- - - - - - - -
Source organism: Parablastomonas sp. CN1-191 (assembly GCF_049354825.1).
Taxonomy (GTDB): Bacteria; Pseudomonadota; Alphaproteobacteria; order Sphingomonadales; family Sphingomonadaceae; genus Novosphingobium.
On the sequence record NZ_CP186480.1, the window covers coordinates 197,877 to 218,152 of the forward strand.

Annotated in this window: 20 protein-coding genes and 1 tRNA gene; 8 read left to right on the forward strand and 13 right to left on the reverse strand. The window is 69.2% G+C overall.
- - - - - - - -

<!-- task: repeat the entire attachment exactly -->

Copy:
Source organism: Parablastomonas sp. CN1-191 (assembly GCF_049354825.1).
Taxonomy (GTDB): Bacteria; Pseudomonadota; Alphaproteobacteria; order Sphingomonadales; family Sphingomonadaceae; genus Novosphingobium.
On the sequence record NZ_CP186480.1, the window covers coordinates 197,877 to 218,152 of the forward strand.

Annotated in this window: 20 protein-coding genes and 1 tRNA gene; 8 read left to right on the forward strand and 13 right to left on the reverse strand. The window is 69.2% G+C overall.